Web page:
All decisions about spending scarce resources - such as time or money - are economic choices. Each option comes at the cost of missing out on the alternatives;
- if I buy a coffee every day, I can’t afford as many weekend trips.
- Going out with friends tonight means being less prepared for the test tomorrow morning.
- Making a down payment on a home will cause me to miss out on gains from investing that money in the stock market
The opportunity cost of an option is the most valuable alternative.
Opportunity cost between two options is calculated by dividing the value of the opportunities.
For example, if a farmer can produce 100kg of potatoes or 80kg of carrots, the opportunity cost of producing carrots is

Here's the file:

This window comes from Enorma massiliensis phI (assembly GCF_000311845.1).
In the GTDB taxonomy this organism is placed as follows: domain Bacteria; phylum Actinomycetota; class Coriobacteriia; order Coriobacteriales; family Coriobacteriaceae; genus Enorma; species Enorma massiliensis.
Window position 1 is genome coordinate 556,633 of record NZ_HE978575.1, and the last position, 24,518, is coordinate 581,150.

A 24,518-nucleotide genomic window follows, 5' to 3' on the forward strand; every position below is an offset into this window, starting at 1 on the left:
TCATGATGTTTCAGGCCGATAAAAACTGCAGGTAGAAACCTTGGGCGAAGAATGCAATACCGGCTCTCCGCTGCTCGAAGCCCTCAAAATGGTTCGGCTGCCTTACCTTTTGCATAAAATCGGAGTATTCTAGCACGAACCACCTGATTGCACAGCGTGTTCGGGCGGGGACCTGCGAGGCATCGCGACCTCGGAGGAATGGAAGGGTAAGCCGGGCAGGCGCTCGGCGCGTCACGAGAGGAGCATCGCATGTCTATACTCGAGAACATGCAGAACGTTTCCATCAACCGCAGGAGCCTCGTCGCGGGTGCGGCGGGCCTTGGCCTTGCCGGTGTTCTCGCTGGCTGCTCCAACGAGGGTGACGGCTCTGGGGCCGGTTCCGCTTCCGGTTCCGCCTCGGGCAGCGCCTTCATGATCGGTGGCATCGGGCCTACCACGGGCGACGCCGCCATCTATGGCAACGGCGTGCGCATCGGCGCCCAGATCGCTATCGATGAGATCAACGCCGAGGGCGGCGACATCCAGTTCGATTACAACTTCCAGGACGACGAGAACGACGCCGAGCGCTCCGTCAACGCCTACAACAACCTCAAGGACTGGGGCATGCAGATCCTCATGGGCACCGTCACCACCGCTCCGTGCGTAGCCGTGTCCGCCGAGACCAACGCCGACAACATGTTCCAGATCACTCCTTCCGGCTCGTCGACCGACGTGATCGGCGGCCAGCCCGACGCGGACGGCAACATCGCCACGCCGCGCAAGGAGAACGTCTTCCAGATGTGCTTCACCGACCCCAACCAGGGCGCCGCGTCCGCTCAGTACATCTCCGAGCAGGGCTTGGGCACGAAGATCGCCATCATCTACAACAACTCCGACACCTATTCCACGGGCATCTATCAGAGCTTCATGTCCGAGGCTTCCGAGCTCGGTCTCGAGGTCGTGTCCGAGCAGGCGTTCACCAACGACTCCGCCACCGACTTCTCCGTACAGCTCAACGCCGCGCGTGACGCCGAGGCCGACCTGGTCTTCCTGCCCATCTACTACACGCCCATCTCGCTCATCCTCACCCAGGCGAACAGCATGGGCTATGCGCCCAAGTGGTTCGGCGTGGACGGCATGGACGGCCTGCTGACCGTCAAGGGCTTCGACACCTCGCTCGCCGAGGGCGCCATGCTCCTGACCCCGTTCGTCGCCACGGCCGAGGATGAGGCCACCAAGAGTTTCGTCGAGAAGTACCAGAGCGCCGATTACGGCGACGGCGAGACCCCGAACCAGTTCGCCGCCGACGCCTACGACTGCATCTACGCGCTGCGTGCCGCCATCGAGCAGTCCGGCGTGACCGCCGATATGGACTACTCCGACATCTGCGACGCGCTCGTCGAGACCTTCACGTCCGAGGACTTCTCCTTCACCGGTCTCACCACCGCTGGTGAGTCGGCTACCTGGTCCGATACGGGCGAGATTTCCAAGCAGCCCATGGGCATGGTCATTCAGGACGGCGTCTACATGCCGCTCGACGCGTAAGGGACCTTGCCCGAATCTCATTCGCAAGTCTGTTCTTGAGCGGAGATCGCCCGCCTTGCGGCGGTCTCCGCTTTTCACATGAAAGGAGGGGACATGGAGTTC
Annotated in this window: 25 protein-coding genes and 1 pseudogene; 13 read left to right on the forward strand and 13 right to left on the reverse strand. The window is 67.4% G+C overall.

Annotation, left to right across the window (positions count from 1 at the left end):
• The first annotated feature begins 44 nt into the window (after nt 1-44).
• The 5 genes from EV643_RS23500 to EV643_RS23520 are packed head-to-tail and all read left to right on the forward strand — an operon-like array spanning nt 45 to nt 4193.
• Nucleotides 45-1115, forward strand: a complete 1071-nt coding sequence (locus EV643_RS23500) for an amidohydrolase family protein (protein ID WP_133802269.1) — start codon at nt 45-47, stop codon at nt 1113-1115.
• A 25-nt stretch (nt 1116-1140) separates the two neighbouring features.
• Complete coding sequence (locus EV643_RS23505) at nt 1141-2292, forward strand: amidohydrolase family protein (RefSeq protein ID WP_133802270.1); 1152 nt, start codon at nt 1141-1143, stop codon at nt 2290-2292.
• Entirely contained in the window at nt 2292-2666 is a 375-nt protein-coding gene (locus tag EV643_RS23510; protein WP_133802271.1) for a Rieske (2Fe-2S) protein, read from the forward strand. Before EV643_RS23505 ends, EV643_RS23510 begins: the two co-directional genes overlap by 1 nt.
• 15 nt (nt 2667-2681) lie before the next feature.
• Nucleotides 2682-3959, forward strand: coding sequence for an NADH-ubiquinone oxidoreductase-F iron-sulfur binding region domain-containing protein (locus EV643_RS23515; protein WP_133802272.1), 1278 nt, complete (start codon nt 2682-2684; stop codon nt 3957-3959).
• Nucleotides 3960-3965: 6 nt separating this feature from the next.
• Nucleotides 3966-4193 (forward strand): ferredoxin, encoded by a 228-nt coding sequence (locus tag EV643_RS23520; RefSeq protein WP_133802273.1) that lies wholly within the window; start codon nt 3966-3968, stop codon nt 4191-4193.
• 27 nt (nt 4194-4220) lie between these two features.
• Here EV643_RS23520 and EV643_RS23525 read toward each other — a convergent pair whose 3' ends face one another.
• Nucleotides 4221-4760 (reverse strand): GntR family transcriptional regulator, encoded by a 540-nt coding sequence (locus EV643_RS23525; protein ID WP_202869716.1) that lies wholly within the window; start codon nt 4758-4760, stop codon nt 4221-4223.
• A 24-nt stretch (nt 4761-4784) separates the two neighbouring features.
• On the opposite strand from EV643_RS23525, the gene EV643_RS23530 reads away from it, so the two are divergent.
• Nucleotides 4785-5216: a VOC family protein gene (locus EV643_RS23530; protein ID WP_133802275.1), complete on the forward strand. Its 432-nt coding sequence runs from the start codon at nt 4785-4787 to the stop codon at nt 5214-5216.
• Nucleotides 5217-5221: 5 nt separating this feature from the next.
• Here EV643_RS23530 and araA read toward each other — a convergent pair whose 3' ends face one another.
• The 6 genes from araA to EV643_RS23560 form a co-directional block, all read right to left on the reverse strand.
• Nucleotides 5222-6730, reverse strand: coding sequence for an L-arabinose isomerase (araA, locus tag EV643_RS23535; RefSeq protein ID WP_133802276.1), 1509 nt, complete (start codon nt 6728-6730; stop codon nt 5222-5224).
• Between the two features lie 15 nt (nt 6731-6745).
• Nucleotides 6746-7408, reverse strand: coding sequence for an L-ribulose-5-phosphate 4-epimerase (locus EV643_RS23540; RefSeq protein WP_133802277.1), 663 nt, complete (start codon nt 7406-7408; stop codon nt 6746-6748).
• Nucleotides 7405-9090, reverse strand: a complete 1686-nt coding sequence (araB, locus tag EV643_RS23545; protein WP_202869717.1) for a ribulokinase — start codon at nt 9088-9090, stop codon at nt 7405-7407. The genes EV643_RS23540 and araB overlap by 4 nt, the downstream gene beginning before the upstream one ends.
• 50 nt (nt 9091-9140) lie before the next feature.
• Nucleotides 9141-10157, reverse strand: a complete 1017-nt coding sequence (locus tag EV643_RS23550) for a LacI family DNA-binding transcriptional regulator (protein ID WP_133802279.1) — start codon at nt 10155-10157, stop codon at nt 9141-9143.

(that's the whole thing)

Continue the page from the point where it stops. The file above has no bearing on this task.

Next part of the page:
(80kg carrots)/(100kg potatoes). Producing .8kg of carrots carries an opportunity cost of 1kg of potatoes.
A producer that can produce more of a good or service than their competitors has an absolute advantage.
When one producer has a lower opportunity cost to produce a good than their competitors, they have a comparative advantage.
When a producer focuses production on a good or service where they have a comparative advantage, the producer increases their specialization.